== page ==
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Reply #9 - 19. Oct 2009 at 14:10

SecOps   Offline
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Wouldn't that limit your potential growth? Or is the industrial estate massive?

Also how come your current employer still employs you while you are taking all his clients?

 
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Reply #8 - 19. Oct 2009 at 12:29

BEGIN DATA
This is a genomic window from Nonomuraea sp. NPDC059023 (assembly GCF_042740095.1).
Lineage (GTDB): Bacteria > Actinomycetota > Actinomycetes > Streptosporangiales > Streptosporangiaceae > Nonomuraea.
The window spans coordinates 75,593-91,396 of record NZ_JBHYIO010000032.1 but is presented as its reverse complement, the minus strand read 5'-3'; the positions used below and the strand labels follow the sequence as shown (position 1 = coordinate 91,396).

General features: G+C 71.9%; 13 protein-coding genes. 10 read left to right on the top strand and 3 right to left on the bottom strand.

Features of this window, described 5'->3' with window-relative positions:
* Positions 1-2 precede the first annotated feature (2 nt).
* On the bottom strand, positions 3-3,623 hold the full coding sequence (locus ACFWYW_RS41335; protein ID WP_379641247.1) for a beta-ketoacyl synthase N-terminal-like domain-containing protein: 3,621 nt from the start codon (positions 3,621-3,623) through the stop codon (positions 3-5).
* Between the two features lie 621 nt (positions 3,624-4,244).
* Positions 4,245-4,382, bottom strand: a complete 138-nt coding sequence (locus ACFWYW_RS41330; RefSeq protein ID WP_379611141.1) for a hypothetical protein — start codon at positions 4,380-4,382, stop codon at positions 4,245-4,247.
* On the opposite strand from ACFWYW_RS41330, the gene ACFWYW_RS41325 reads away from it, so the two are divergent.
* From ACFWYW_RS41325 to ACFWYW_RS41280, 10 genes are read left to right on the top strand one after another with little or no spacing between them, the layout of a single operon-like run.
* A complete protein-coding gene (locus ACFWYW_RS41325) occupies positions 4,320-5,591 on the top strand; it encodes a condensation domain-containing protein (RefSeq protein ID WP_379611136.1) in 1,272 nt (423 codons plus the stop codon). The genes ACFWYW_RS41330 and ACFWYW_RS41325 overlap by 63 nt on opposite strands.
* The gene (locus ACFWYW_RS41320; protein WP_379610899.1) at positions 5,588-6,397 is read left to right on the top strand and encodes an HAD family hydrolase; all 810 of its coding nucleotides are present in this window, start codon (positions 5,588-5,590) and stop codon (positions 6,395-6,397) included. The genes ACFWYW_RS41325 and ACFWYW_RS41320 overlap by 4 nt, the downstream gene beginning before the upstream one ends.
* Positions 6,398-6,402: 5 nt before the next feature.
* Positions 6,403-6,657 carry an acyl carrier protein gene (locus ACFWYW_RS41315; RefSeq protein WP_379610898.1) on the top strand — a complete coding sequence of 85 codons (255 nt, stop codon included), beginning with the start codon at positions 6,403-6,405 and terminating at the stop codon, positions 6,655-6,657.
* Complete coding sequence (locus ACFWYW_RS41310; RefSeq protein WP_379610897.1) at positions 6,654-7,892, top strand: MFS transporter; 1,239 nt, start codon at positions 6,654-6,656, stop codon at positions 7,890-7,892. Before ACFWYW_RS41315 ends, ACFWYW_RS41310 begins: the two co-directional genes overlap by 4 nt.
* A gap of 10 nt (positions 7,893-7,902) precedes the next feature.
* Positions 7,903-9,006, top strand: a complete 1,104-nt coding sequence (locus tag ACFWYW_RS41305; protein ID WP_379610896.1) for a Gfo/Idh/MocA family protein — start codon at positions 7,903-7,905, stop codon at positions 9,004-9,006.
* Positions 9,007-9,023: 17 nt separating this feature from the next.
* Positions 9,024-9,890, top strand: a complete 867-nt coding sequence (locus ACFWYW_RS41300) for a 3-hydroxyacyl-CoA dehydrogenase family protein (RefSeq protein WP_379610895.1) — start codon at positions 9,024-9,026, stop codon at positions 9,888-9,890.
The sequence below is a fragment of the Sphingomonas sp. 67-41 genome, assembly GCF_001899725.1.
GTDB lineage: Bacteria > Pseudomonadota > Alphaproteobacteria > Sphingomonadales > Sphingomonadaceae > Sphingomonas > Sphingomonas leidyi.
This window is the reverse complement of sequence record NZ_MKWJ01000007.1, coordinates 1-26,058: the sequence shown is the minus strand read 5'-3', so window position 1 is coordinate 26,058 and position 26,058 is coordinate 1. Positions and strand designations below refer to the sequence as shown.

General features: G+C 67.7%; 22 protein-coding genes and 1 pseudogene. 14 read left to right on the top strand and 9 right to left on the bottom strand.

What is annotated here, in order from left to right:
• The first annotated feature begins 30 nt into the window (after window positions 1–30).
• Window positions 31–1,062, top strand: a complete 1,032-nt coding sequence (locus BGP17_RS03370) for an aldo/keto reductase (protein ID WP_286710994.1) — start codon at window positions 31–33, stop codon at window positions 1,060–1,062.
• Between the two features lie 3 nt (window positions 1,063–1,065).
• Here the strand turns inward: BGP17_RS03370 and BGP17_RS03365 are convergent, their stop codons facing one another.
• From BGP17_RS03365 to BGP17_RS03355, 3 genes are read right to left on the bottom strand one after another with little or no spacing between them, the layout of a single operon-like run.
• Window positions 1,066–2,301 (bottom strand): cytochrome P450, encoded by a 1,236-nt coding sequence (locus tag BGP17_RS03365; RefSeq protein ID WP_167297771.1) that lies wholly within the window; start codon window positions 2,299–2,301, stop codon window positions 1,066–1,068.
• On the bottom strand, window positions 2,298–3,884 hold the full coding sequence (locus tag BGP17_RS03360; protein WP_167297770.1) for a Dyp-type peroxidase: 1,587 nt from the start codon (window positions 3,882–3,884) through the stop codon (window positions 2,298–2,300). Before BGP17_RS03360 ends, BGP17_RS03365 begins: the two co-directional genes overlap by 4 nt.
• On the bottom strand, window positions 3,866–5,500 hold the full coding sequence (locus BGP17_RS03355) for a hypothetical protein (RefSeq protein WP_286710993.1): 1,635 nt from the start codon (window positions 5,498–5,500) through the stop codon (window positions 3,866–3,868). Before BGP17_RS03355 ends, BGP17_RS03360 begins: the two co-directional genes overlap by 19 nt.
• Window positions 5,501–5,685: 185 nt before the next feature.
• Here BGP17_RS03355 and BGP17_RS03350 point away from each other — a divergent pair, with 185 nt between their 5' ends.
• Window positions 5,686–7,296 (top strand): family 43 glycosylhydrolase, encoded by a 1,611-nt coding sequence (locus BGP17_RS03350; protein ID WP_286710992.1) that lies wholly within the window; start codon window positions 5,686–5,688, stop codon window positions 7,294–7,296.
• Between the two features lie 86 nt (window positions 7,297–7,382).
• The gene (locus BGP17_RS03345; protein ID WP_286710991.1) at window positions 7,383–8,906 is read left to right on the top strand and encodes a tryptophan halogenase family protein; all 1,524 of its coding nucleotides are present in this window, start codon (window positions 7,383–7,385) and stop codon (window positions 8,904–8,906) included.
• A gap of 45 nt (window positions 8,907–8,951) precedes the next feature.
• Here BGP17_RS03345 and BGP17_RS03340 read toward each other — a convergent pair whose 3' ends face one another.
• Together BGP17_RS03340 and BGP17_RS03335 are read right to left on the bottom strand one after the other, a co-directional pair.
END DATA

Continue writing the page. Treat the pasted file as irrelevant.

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This might interest you. A mate and I were working as patrolies for a reasonably well known company. We did the same run on opposing 4 day on and 4 day off shift. The company had a number of clients in a large industrial park and we had the same problems as described above. We worked out by the time the patrol got to the site after an alarm the action was over and the client had little or no evidence of who did it to give to police. After being screwed by the company trying to complete overloaded runs we decided we could go into business for ourselves and offer the client a better service. We formed a partnership and got licenced. Our trading name was the name of the industiral park we intended to service i.e. XYZ Industrial Park Security and started to canvas the businesses in the park. Our pitch was that we would only service clients in the park either on individual patrols or just alarm response but this was conditonal on us getting enough clients to make it viable.   When we obtained enough clients interested in the scheme, we worked for our company on our days off while still working for our employer. This was a bit full on until we attracted enough clients to make a living then gave away our jobs.